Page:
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Shakespeare live from Shepherd’s Bush, and from Stratford-upon-Avon

Shakespeare live from Shepherd’s Bush,and from Stratford-upon-Avon

John-Wyver1About the author:  John Wyver is a writer and producer with Illuminations (, Senior Research Fellow at the University of Westminster and Media Associate with the Royal Shakespeare Company. He is a historian of television with a particular interest in broadcasting, film and the arts, and he is currently Principal Investigator for the AHRC-funded research project Screen Plays (2011-15). His work as a producer and director has been honoured with a BAFTA, an International Emmy and a Peabody Award. He has produced a series of notable performance films for television, including Richard II (1997) with Fiona Shaw; Macbeth (2000), with Antony Sher and Harriet Walter; Hamlet (2008) with David Tennant; and Macbeth (2009) with Patrick Stewart. In 2013 he produced the RSC’s first live-to-cinema broadcast, which brought Gregory Doran’s production of Richard II with David Tennant to more than 370 UK cinemas.


In November last year I produced the Royal Shakespeare Company’s live cinema broadcast of Richard II from Stratford-upon-Avon. State-of-the-art digital cameras and satellite systems took Gregory Doran’s production with David Tennant to more than 380 cinemas across Britain. Also in November my independent production company Illuminations released as a 5-disc DVD box-set the BBC’s 1960 live studio staging of Richard II, along with the seven other History plays in the series An Age of Kings. Fifty-three years separated the two productions, although the similarities are perhaps as striking as the significant differences.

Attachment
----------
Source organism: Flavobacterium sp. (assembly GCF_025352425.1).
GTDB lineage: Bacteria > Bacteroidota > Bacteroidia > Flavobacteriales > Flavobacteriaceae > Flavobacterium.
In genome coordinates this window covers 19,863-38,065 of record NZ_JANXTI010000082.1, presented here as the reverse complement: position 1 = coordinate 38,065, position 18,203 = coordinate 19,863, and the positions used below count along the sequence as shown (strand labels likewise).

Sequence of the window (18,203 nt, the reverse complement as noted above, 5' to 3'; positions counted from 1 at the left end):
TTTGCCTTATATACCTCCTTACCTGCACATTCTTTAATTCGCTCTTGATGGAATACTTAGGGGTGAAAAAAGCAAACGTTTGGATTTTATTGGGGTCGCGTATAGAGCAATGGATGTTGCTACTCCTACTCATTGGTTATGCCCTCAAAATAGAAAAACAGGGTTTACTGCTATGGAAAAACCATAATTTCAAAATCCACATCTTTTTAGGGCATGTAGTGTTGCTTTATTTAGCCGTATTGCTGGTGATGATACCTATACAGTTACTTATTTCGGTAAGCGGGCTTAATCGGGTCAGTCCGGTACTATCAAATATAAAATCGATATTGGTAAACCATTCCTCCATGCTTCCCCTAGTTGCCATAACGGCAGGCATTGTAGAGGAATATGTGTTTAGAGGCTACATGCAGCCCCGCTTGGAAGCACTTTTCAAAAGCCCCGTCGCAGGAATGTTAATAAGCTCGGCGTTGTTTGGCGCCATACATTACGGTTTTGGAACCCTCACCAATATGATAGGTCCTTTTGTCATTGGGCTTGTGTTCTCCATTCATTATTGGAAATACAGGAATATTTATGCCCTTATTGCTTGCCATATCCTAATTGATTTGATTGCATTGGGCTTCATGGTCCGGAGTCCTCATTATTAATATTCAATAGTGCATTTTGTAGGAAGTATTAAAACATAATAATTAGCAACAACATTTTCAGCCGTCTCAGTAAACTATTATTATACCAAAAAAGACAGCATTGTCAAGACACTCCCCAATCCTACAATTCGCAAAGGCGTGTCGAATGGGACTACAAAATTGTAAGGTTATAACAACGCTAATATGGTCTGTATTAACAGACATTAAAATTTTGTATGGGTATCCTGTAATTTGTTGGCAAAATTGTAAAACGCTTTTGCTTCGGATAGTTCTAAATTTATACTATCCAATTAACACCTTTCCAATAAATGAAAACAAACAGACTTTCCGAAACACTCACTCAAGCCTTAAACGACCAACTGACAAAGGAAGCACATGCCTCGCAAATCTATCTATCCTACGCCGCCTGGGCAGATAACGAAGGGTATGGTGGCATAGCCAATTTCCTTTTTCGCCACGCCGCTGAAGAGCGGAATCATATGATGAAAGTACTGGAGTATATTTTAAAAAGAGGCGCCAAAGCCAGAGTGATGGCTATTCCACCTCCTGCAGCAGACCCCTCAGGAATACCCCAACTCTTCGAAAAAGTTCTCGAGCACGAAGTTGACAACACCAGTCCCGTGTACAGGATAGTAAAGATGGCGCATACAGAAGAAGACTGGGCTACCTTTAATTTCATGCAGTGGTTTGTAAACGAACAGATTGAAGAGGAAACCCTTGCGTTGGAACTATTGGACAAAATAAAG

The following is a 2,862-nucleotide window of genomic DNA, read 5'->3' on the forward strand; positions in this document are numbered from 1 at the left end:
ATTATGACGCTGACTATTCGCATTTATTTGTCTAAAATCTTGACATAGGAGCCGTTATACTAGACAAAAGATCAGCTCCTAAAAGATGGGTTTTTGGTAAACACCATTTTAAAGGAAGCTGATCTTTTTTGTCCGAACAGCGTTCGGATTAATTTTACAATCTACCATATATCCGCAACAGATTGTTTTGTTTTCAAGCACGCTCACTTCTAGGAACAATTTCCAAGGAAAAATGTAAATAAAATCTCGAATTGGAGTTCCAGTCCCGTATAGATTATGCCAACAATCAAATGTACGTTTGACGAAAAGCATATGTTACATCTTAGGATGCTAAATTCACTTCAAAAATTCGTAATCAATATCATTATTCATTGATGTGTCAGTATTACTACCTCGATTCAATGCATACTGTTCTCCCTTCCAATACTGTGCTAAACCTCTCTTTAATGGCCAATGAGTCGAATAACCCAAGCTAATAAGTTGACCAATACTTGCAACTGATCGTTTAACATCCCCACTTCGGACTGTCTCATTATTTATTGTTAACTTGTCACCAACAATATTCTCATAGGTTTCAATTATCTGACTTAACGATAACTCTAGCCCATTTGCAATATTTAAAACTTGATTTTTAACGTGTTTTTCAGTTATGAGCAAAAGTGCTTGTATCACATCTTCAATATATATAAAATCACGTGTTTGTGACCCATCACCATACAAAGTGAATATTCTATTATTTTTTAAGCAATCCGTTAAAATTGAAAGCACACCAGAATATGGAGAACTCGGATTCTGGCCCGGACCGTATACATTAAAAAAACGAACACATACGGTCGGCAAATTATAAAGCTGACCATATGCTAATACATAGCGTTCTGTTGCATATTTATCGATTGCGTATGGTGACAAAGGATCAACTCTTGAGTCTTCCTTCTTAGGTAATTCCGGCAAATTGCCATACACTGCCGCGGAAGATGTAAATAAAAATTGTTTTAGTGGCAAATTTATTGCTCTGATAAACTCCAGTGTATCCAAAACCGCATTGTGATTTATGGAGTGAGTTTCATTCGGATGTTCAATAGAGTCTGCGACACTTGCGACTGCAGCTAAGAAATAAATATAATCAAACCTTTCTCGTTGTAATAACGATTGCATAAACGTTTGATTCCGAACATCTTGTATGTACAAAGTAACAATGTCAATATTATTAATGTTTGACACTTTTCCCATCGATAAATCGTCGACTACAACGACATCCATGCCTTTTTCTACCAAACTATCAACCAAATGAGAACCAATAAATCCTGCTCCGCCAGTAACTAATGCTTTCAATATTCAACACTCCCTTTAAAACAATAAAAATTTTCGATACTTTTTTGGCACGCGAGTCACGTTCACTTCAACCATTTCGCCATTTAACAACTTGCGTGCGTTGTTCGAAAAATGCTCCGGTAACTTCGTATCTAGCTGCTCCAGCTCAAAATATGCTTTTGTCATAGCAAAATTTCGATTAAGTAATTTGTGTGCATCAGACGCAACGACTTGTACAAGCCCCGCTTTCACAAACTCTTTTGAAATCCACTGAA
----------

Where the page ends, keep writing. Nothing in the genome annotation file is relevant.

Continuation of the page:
An Age of Kings was a ground-breaking television event in the summer and autumn of 1960. As Britain celebrated the marriage of Princess Margaret and as The Beatles played their first gigs in Germany, BBC Television broadcast a production of William Shakespeare’s eight History plays in fifteen live episodes shown fortnightly on Thursday evenings. It remains the only occasion when a single company and production team has taken on for television all eight of Shakespeare’s major History plays. The series retains a clarity and an immediacy, a sense of scale, a narrative power and a poetic depth that is unparalleled.

Each play from Richard II to Richard III, including also both Henry IV plays, Henry V and the three parts of Henry IV, was allotted two episodes, between 60 and 75 minutes in length, excepting only Henry VI, Part One, which was confined to a single programme. Writing in The Guardian, television critic Mary Crozier praised this ‘tremendous project’ as ‘ambitious… exciting… a striking example of the creative use of television.’ By presenting the eight plays in fifteen fortnightly episodes, An Age of Kings focuses attention on the links between them and effectively renders them as a television serial, giving greater emphasis to the overlapping and continuing roles of characters and issues. The episodes were watched regularly by more than three million viewers in Britain.

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